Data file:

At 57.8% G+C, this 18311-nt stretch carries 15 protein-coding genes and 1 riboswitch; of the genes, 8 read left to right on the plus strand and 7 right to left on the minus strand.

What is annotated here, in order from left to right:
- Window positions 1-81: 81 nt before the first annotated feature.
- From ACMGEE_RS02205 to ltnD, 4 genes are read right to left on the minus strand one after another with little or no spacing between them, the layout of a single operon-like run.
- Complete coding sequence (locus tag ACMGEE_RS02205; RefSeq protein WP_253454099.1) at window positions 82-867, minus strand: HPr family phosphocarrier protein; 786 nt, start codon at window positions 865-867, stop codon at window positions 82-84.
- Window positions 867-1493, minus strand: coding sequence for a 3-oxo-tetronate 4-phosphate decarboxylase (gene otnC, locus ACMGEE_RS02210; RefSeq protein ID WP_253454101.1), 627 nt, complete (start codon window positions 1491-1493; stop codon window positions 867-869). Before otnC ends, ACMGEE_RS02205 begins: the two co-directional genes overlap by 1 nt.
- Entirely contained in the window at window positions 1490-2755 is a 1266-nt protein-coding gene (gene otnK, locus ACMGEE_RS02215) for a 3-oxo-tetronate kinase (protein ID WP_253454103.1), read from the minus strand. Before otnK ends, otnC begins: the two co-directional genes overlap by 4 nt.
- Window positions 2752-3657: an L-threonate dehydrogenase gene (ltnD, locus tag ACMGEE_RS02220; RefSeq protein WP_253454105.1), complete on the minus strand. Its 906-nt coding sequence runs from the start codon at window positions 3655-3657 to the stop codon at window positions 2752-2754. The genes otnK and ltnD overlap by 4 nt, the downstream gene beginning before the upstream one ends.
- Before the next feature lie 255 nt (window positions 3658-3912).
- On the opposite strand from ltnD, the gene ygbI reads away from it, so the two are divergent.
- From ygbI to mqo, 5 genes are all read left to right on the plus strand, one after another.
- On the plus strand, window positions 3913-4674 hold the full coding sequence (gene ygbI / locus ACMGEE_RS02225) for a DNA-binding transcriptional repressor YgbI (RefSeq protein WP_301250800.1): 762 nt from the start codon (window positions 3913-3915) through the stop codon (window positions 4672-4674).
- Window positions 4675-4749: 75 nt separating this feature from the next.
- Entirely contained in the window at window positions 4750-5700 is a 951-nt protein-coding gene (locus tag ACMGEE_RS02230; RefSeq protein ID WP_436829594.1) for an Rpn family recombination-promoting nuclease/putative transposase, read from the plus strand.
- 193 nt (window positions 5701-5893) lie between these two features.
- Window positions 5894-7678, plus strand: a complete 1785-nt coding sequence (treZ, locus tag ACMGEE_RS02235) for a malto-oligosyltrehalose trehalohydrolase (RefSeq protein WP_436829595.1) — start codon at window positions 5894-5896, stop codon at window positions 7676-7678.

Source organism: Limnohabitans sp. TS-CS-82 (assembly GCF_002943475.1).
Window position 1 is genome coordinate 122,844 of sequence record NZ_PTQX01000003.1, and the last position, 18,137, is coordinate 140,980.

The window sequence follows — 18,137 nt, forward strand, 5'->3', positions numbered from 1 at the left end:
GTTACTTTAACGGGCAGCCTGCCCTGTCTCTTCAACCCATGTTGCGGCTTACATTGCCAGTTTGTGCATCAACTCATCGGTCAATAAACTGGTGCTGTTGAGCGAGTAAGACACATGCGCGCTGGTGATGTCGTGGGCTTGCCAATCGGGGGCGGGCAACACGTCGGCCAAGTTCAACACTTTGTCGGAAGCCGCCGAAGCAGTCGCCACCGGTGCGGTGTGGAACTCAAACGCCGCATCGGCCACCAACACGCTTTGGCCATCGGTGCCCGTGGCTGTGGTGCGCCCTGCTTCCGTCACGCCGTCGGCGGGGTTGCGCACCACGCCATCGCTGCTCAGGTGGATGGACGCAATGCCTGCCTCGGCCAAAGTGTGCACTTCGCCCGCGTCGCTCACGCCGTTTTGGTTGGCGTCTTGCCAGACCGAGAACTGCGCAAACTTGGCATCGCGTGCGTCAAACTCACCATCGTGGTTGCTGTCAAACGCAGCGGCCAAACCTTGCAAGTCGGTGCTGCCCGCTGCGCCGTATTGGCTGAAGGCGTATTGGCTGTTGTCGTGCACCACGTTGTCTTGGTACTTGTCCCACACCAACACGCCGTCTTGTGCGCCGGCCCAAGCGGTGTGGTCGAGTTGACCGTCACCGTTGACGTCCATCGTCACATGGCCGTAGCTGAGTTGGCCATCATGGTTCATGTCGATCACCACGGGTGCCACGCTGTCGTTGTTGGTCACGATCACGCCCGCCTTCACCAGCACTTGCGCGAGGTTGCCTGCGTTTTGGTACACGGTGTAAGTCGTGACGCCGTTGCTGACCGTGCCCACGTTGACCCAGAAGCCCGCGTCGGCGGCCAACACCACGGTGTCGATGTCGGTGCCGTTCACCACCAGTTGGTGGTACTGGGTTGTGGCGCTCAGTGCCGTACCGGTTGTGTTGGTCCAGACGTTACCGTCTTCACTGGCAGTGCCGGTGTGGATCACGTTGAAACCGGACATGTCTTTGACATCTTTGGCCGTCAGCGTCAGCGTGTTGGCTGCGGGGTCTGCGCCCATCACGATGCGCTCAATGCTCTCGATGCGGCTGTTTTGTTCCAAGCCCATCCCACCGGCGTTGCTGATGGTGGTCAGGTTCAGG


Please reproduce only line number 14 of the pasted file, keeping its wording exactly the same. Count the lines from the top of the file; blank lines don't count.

- Entirely contained in the window at window positions 4750-5700 is a 951-nt protein-coding gene (locus tag ACMGEE_RS02230; RefSeq protein ID WP_436829594.1) for an Rpn family recombination-promoting nuclease/putative transposase, read from the plus strand.